Keitel’s endorsement of the policies of destruction included actions that have not yet been mentioned. With the killing of the Red Army commissars, the Wehrmacht had accepted a share of the liquidation of the Soviet political system, but the Wehrmacht’s involvement in the war of extermination went even beyond that.
About three weeks after the attack on the Soviet Union had started, General Hermann Reinecke, the general responsible for prisoners-of-war affairs in the Wehrmacht High Command, and the chief of the Reichssicherheitshauptamt, Reinhard Heydrich, negotiated an agreement stating that special units of the SS, so-called Einsatzkommandos, were to “sort out” and do away with “politically and racially intolerable elements” among the Soviet prisoners.
Immediately the number of victims multiplied, because such “intolerable elements” consisted not only of “all important state and party functionaries”, but also “all fanatical communists,” “the intelligentsia,” and “all Jews”. Several thousand prisoners became victims of the ensuing selections, which continued to the end of the war.
The connection between these murderous activities and the so-called Final Solution is obvious, but it is more than a purely factual connection. For one thing, the Wehrmacht collaborated very intimately with the Einsatzgruppen. Furthermore, both Auschwitz-Birkenau and Majdanek extermination camps were originally built to shelter Himmler’s share of the Soviet prisoners. He wanted to use them as slaves in the industrial complexes he planned together with major corporations such as I.G. Farben.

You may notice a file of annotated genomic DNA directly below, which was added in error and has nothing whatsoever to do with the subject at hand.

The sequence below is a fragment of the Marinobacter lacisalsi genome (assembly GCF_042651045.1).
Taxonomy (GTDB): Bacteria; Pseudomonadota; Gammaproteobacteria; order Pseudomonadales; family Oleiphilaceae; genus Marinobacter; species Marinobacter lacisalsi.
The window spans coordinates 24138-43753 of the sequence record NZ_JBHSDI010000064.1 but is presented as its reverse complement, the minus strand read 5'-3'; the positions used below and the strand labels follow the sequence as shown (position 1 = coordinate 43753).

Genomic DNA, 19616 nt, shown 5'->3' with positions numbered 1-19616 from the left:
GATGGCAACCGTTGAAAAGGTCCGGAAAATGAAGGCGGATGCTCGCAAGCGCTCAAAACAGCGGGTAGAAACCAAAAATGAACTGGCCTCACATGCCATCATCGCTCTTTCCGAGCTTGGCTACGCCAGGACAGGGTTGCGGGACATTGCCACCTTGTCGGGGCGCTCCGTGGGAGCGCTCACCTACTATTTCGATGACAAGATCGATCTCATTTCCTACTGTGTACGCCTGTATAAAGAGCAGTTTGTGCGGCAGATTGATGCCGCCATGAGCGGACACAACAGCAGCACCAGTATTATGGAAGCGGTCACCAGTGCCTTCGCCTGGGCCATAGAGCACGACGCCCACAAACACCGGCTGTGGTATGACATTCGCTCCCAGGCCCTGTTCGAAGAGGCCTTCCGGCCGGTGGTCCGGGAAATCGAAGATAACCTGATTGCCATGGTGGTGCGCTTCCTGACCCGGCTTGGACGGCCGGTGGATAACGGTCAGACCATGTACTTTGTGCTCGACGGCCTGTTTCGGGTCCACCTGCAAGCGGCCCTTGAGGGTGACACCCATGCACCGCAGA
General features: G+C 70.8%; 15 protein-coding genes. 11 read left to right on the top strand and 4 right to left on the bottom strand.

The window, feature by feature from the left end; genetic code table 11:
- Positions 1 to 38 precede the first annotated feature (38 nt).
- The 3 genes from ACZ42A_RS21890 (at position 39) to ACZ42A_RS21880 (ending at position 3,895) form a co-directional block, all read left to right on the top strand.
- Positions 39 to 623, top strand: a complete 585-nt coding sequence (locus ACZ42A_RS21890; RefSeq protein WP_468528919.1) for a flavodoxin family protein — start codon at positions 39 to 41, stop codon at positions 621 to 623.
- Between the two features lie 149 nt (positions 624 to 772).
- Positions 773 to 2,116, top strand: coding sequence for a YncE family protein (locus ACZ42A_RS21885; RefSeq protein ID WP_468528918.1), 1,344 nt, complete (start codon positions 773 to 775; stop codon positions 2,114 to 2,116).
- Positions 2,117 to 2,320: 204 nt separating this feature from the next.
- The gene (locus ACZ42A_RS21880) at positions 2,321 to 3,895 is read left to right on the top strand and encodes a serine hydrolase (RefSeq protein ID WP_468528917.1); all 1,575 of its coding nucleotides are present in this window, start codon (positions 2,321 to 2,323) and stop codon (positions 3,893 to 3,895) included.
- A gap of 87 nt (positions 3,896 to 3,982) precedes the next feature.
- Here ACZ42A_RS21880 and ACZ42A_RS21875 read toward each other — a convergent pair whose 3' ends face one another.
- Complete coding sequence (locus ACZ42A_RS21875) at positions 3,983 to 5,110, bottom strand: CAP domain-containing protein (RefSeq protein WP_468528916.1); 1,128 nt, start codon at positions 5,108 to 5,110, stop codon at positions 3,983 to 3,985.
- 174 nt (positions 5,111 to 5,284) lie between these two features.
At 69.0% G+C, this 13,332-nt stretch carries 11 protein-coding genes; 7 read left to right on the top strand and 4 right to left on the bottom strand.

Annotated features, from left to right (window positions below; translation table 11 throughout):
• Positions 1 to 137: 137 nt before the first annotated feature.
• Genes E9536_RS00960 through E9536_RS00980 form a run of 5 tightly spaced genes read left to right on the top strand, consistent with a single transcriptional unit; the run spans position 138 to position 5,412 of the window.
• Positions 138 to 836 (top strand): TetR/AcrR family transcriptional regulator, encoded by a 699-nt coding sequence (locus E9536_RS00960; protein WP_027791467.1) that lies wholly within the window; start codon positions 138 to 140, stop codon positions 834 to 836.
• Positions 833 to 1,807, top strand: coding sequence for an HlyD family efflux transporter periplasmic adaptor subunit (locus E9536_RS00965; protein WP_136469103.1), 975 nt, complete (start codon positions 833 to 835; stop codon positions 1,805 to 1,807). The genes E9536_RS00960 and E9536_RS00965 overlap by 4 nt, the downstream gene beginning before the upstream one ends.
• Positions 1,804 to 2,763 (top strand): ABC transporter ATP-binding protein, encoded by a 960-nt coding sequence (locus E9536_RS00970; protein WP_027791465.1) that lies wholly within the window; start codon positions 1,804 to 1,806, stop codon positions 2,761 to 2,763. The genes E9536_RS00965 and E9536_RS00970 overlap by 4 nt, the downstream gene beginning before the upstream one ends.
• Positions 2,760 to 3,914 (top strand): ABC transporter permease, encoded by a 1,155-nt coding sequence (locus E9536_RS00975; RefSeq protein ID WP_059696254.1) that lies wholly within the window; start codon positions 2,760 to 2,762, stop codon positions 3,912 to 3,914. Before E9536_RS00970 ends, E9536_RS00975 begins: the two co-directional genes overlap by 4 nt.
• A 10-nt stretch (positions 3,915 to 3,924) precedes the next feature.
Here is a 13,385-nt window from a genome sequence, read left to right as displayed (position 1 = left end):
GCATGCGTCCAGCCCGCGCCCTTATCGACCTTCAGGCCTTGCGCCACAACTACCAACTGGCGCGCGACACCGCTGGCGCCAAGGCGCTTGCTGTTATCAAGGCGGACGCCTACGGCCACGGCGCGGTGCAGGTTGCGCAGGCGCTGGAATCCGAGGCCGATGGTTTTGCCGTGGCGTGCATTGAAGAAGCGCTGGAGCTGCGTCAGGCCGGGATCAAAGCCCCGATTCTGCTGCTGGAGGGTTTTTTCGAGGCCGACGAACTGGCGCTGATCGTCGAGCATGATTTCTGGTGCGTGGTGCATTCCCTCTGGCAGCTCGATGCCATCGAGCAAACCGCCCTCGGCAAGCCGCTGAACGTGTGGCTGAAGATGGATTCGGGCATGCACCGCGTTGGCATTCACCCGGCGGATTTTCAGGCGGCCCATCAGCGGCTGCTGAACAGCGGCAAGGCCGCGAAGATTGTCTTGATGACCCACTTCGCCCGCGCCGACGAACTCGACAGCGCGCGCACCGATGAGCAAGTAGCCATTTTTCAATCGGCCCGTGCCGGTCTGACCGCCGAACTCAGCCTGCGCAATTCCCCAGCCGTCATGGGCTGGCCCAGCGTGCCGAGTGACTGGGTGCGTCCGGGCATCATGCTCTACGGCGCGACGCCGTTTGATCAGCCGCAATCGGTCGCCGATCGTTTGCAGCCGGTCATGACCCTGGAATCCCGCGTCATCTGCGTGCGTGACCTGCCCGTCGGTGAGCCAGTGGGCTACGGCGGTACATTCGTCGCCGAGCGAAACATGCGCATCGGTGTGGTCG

Of the 15,000 prisoners taken to Birkenau and Majdanek in 1941, only a few hundred survived in January 1942. Since no more Soviet prisoners could be expected, six days after the Wannsee Conference Himmler decided to fill these two camps with 150,000 German Jews. The camps built for Soviet prisoners of war thus became part of the infrastructure needed for the destruction of the Jews.
In dealings with the Soviet prisoners of war at Auschwitz, Camp Commandant Rudolf Höss and his deputy Karl Fritzsch discovered the means that made industrial murder feasible. In early September 1941, some 600 Soviet prisoners who had been selected for extermination by the SS arrived at Auschwitz. Anxious to avoid the task of shooting such a large group, Fritzsch decided to use the pesticide Zyklon B to gas them and another 250 camp inmates selected as “unfit to work”. He thus found the way to kill thousands with a minimum effort.
There are many reasons why so many prisoners died, but one reason, in my opinion, has not been given enough attention. After all, it was not part of the tradition of the German Army to kill defenceless prisoners of war by the thousands and to deny them shelter and food. The popular explanation is that the entire Wehrmacht had adopted the Nazi concept that all Soviet citizens were “subhumans” and that the German soldiers acted accordingly. There is some truth in this statement, but I do not think this was the single most important reason. Were this the case, it would be very difficult to explain why a significant number of senior officers, who were committed opponents of Hitler, and who later had a share in the 1944 movement, participated in the policy of destruction in 1941. Their behaviour may be explained only if we identify anti-bolshevism as a powerful motive.